New Delhi: The Supreme Court on Thursday reserved its order on petitions filed by Central Bureau of Investigation (CBI) Director Alok Verma and NGO Common Cause challenging the Central Government’s decision to send him on leave and divesting him of all responsibilities.
A bench of Chief Justice Ranjan Gogoi, Justice Sanjay Kishan Kaul and Justice KM Joseph reserved the order after hearing the arguments of Verma, Union Government, Central Vigilance Commission (CVC), Common Cause, Congress leader Mallikarjun Kharge and others who were party in the case.
During the hearing, while confronting questions over Centre’s sudden decision to send CBI Director Verma on leave, CVC told the Apex Court that “extraordinary situations sometimes need extraordinary remedies”. Solicitor General (SG) Tushar Mehta, representing CVC in the case, made the argument while backing the Commission’s decision. The Solicitor General’s remark came after the Chief Justice questioned Mehta why didn’t the CVC consult the Selection Committee before taking a decision in haste.
“Government has to be fair. What was the difficulty in consulting the Selection Committee before divesting Alok Verma of his power? The essence of every government action should be to adopt the best course,” CJI Ranjan Gogoi said while questioning Mehta.
The CJI also raised questions over the timing of the order and said: “Fight between the two senior most CBI officers did not emerge overnight. You had tolerated since July, it is not something that required immediate action as the circumstances were culminating for a long time…So why did the government take immediate steps to divest the CBI Director Alok Verma of his powers without consulting the Selection Committee?” asked the bench.
In response, Mehta replied that it was not a transfer as Verma is still the CBI director which is why the consent of Selection Committee was not required. Mehta added that the CVC took cognizance of the emergent situation owing to which they made an interim arrangement. Further pressing on the exceptional nature of the situation, Mehta said: “Extraordinary situation arose, CVC order was passed impartially. Two senior most officers were fighting and investigating cases against each other, instead of probing serious cases. CVC’s inaction would have been a dereliction of duty.”
The CVC’s superintendence over CBI encompasses surprise, extraordinary situations, Mehta said, adding that “situations may arise which is not provided in law and authority has to address surprise situations. The CVC will become toothless if it doesn’t act.”
Attorney General K.K. Venugopal appearing for the DoPT told the bench that government was well within its jurisdiction to send both officers (Verma and CBI Special Director Rakesh Asthana) on leave by divesting them of their powers.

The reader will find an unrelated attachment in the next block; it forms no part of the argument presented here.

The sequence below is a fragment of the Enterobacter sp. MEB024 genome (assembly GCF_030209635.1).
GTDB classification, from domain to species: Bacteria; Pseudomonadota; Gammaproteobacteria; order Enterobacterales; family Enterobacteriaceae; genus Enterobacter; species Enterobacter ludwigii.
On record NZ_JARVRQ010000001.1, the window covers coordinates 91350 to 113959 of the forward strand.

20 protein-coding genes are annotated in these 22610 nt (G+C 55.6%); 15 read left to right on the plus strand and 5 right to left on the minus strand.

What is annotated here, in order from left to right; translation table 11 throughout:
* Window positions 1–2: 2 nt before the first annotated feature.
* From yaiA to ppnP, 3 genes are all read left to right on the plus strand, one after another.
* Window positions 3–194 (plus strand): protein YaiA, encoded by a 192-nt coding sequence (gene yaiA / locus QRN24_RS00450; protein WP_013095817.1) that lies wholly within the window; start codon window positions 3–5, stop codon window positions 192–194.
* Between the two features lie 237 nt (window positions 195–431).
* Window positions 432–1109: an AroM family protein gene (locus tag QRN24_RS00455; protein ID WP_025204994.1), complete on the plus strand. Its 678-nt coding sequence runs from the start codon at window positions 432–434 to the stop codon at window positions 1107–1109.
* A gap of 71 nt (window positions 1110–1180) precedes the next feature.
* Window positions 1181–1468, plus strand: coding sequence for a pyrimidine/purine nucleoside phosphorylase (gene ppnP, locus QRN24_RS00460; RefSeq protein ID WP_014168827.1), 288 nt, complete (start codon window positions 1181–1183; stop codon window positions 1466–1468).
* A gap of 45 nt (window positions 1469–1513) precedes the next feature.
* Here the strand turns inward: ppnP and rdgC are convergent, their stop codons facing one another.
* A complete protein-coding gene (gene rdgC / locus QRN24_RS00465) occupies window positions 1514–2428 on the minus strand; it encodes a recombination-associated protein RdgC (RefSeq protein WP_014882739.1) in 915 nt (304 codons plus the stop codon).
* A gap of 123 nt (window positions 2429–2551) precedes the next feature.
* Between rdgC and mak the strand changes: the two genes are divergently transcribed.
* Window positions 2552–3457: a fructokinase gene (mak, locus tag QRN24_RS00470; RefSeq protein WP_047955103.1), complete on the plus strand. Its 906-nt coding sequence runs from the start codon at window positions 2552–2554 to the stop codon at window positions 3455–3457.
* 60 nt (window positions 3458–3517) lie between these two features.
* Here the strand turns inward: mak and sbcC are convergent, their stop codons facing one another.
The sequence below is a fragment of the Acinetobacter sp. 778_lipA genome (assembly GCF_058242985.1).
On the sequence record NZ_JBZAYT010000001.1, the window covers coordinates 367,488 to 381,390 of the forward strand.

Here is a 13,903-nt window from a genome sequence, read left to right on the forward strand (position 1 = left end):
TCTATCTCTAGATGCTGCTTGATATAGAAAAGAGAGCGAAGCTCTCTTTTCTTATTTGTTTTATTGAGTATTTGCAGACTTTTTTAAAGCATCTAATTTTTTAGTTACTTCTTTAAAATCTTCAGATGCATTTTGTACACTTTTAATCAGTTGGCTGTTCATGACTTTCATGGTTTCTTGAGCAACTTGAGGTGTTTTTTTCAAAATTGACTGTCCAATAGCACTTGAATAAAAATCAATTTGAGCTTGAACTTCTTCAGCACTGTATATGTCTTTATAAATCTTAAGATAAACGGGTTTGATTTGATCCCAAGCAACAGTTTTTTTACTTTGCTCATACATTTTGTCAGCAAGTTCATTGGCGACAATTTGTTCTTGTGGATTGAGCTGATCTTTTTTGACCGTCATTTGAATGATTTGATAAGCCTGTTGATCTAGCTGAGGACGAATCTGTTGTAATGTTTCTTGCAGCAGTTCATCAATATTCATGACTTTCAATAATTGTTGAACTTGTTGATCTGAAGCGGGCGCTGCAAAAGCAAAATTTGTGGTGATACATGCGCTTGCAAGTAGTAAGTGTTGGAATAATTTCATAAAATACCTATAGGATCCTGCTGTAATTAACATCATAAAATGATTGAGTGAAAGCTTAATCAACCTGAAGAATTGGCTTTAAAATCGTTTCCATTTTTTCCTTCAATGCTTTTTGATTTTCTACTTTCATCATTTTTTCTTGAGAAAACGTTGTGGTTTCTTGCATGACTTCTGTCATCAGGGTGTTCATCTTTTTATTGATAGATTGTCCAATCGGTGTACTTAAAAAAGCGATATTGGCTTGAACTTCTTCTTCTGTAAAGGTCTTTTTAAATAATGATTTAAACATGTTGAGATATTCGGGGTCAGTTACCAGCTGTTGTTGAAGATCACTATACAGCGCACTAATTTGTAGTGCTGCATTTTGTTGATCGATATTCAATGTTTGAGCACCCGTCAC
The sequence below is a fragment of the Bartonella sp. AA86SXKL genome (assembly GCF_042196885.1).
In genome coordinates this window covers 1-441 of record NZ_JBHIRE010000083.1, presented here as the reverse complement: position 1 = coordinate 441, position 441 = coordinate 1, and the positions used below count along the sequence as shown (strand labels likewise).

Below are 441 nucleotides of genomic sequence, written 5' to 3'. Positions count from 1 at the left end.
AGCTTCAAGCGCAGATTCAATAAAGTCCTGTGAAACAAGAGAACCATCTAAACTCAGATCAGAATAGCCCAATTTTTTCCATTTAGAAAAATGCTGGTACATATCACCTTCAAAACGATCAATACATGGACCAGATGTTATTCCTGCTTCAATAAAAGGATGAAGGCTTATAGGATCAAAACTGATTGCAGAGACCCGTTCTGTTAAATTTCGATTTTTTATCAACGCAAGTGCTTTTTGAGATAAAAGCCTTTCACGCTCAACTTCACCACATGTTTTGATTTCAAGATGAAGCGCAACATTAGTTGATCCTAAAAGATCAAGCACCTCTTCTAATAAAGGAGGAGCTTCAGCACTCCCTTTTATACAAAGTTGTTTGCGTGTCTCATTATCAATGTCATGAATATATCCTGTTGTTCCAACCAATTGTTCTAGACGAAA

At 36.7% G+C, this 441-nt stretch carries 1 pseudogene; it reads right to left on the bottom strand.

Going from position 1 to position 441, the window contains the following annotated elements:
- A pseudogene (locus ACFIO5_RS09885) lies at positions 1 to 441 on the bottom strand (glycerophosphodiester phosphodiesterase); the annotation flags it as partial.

Senior advocate Mukul Rohatgi, appearing for Asthana, told the bench that the issue relating to suspension, departmental enquiry and dismissal lie within the sole domain of Central Government.
During the hearing, senior advocate Fali Nariman, appearing for Verma apprised the bench that in all circumstances the CVC and Centre should have consulted the Selection Committee. “Transfer includes divesting of functions and not just transfer from one place to another,” he added. Verma had registered FIR against Asthana and this was the reason for the Central government (DoPT) to divest him of his powers and functions, Nariman contended.
Senior advocate Dushyant Dave, appearing for NGO Common Cause, told the court that there was a dichotomy in arguments of Centre and CVC with regard to superintendence power over the CBI. He said that the CVC has power of superintendence only with regard to cases under Prevention of Corruption Act and CVC cannot replace the Director of CBI. Dave also questioned the timing of the transfer. “Why was the CBI Director removed at 2 am in the midnight,” Dave argued.
Senior advocate Kapil Sibal appearing for Congress leader Mallikarjun Kharge, who had filed plea against Centre’s and CVC decision of sending Verma on leave, argued that government does not have the power to remove or transfer the CBI Director.
“Transfer amounts to a public casting of doubt on the CBI Director. Approval of Selection Committee for transfer is a ring fence to protect CBI Director from executive influence, without this, the office will be in jeopardy,” Sibal said.
Senior advocate Rajeev Dhavan, appearing for Deputy Superintendent of Police A.K. Bassi, who was transferred to Port Blair, argued that the very core of the issue is the autonomy of the CBI. “The DoPT order removed the CBI Director before a fixed tenure of two years. No matter what you call it, effectively it is a removal,” Dhavan said.
During the Wednesday’s hearing of the case, Attorney General Venugopal had defended the Centre’s decision over sending Verma on leave and said that the dispute between Verma and Asthana was tarnishing the reputation of the institution. He had added that both the top officials of the investigating agency were “fighting like Kilkenny cats”.
The top court was hearing a petition filed by Verma against the Central Government’s order to send him on leave in view of the corruption allegations levelled against him. The Central Government had recently sent Verma and his deputy Asthana on leave after both levelled allegations of accepting bribes against each other. However, the CBI on October 25 informed that Verma and Asthana would continue to retain their posts as CBI Director and Special Director, respectively.